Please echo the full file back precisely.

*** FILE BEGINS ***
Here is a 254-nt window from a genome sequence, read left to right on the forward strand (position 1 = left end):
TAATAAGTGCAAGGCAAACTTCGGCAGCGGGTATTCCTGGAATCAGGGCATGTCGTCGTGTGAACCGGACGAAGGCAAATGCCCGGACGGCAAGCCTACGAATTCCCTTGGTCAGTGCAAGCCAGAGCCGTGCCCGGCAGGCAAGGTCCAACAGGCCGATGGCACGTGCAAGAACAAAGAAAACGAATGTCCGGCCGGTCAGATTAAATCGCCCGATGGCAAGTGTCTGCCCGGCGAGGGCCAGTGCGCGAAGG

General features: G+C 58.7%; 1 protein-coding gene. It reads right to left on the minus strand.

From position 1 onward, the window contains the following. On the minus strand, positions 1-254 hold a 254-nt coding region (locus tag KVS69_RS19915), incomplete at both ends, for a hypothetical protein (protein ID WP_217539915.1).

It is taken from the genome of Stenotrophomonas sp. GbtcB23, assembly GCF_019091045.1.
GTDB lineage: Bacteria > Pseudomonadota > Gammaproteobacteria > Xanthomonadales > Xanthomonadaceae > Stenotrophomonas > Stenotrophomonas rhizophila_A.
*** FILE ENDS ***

Here is a 254-nt window from a genome sequence, read left to right on the forward strand (position 1 = left end):
TAATAAGTGCAAGGCAAACTTCGGCAGCGGGTATTCCTGGAATCAGGGCATGTCGTCGTGTGAACCGGACGAAGGCAAATGCCCGGACGGCAAGCCTACGAATTCCCTTGGTCAGTGCAAGCCAGAGCCGTGCCCGGCAGGCAAGGTCCAACAGGCCGATGGCACGTGCAAGAACAAAGAAAACGAATGTCCGGCCGGTCAGATTAAATCGCCCGATGGCAAGTGTCTGCCCGGCGAGGGCCAGTGCGCGAAGG

General features: G+C 58.7%; 1 protein-coding gene. It reads right to left on the minus strand.

From position 1 onward, the window contains the following. On the minus strand, positions 1-254 hold a 254-nt coding region (locus tag KVS69_RS19915), incomplete at both ends, for a hypothetical protein (protein ID WP_217539915.1).

It is taken from the genome of Stenotrophomonas sp. GbtcB23, assembly GCF_019091045.1.
GTDB lineage: Bacteria > Pseudomonadota > Gammaproteobacteria > Xanthomonadales > Xanthomonadaceae > Stenotrophomonas > Stenotrophomonas rhizophila_A.